At an altitude of 9,938 feet above sea level lies the village of Malana also known as the village of Taboos. This village in the state of Himachal Pradesh is a magical green rimmed village that overlooks the Deotiba and Chandrakhani Peaks.
The village of Malana is considered as one of the oldest democracies in the world. It is also known by the drug mafia for its hash which is extracted from the Cannabis plant and travels the world which is also the main source of income for the Malanese.
If one decide to visit this village of Taboos it is advisable to not touch the walls or belongings of any of the Malanese people as you will have to pay a fine if you touch anything. ‘Kanashi’ is the local language of Malana and does not sound like any of the dialects spoken in its neighboring villages and the language is also considered to be one of the secrets of the village that outsiders from other villages are not allowed to use.
Malana village is connected to Kulu by three mountain passes. Once in the state of Himachal Pradesh it can be reached from Parvati valley across the Rashol Pass and Chanderkhani pass. The easiest way to reach Malana is from Jari by hiring a taxi since no public buses ply to the village of Malana, which is 23 km away.
Jari is also an entry point to Malana. About 1.5 km from Jari is the Malana powerhouse and foreign visitors have to register their names before entering the valley for security and logistics at the police naka there. Everyone must trek the last 4kms uphill to reach the village of Malana the trek is very easy as it has broad concrete steps all along the way.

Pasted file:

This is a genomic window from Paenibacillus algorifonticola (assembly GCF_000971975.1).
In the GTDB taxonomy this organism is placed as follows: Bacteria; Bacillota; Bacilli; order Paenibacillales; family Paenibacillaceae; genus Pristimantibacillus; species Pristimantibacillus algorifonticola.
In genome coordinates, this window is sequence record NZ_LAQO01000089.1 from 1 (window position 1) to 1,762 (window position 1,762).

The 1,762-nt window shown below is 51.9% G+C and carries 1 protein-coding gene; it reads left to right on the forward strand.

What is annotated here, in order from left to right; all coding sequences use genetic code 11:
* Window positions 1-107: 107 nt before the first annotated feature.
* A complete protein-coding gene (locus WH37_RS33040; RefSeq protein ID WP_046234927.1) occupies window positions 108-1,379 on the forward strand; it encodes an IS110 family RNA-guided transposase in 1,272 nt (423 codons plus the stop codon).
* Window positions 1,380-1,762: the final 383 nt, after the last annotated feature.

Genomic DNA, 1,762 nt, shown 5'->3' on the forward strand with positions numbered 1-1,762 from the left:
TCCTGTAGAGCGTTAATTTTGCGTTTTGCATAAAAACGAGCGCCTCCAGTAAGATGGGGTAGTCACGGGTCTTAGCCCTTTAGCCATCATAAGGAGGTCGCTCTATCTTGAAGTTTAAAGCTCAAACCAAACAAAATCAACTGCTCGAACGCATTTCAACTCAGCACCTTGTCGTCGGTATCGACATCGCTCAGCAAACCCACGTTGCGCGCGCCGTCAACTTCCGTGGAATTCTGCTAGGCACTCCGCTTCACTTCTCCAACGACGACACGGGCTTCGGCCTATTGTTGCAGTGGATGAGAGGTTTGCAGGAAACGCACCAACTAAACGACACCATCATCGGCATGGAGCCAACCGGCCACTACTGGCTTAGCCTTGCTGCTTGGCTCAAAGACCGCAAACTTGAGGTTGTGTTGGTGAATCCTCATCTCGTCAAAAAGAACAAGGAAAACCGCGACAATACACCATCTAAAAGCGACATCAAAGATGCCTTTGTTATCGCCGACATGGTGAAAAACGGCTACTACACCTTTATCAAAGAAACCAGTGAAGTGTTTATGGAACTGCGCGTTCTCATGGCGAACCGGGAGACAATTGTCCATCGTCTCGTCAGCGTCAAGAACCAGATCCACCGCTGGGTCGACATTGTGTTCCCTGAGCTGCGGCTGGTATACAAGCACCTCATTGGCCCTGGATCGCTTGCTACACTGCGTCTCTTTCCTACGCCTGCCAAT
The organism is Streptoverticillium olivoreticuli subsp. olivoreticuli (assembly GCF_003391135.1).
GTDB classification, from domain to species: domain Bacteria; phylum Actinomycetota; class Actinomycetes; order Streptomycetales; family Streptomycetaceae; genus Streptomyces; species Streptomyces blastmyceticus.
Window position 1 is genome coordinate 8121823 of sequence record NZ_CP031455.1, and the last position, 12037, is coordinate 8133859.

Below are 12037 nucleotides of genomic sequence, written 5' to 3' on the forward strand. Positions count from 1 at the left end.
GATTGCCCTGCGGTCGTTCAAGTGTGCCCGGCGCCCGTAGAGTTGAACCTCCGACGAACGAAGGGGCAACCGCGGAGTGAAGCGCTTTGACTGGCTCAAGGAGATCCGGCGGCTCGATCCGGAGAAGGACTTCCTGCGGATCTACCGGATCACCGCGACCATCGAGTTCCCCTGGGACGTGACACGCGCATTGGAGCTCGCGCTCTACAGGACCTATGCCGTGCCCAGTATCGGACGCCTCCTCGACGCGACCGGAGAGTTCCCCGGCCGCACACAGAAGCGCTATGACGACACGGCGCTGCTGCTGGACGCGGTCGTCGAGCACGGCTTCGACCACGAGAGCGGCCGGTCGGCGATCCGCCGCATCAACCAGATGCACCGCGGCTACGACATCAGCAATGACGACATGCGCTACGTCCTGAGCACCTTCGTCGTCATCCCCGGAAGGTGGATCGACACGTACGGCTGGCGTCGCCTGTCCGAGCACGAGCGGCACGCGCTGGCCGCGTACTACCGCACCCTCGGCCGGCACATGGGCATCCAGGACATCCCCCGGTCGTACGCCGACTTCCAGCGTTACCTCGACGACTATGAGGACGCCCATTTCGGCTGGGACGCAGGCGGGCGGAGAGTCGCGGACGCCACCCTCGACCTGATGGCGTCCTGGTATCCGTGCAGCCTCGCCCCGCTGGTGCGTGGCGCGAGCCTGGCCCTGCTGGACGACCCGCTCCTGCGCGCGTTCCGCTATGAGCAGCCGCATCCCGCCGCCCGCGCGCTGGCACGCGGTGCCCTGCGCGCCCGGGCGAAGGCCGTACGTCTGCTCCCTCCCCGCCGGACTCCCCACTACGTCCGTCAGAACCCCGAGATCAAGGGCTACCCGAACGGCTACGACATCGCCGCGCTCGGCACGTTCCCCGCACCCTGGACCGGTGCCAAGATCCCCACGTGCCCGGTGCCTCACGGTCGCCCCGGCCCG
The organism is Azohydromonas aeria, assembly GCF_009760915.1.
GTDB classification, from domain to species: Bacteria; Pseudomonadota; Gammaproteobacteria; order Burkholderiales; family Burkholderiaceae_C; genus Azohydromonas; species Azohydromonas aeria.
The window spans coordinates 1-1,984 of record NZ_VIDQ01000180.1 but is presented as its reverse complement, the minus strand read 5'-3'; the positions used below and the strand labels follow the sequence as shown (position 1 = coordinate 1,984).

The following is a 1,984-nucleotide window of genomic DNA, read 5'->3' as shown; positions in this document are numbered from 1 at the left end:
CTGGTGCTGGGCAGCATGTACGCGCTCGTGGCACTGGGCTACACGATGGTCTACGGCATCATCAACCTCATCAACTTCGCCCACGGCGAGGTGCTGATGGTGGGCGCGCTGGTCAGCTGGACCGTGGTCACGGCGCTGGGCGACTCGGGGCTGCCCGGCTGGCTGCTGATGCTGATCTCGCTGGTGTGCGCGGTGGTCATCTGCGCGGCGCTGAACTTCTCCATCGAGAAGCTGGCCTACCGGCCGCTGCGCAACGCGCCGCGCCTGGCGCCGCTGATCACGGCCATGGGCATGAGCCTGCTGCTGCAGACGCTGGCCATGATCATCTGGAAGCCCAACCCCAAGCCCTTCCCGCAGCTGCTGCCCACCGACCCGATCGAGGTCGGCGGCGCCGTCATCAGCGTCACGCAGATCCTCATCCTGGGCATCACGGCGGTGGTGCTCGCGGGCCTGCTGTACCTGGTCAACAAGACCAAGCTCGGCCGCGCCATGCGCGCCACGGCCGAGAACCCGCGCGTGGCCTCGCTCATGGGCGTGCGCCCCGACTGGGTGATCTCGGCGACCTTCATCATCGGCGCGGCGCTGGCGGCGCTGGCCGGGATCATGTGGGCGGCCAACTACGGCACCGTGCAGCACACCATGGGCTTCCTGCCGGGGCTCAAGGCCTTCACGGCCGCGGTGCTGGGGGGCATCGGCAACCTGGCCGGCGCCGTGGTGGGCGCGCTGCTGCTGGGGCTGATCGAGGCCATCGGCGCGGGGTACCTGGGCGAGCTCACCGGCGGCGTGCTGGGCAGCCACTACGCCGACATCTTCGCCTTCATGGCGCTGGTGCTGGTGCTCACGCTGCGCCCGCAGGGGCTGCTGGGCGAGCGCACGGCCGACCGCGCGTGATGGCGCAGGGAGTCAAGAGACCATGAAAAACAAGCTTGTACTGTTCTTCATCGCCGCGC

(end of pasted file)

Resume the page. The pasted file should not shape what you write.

The scenery shifts as you begin the trek to ascent towards Malana village. One will be greeted by a valley which has more shades of green than you can imagine and a river flowing with all its might. The best time to visit Malana and witness the pleasing landscape is between March and October. Since winters are very severe.
Accommodation is available in the village with a few budget backpacker type guest houses. People mostly do a day trip to Malana village. The food available is also very basic and simple. The people of Malana village have very sharp features and many of them have fiery blond hair.
People in the village love posing for pictures and will mostly request one to take multiple pictures of them. Since hash is openly sold in the village it is a very common site to be offered hash in the village, one should not be surprised even if a child offers to sell you some hash.
Many of the village children do not go to school and spend the day lazing around in the village or playing. The ladies in the village earn a living by collecting honey or aid the men in the hash fields. During winters the entire village is covered in snow resulting in people spending the days in their homes for 5 to 6 months.
The Malanese locals believe that all outsiders of the village are ‘untouchable’ since they themselves are descendents of Alexander the Great and belong to the Aryan race. Nobody is allowed to touch the walls of the Jamdagni Temple which is located at the heart of the village.
This sacred space is made of wood and stone and does not have any electricity. There is also the shrine of Renuka Devi which is located at the start of the village and has horns of animals in the temple complex. The horns are usually fixed on the facade of the temple with the bangles of the villagers signifying femininity.There is a festival celebrated in the village every year on the 15th of August which attracts a crowd from all around the valley.
One is advised not to buy hash in the village of Malana since while returning back from the village the taxis are mostly checked at the police naka. Since many tourist are coming to Malana, this has given rise to the children from the village turning into beggars asking the tourist for chocolates or money.
Malana is truly a very unique village and totally lays claim to the village of Taboos and has many restrictions on the people visiting the village. Malana is more of a village for backpackers and travelers and less for tourists.
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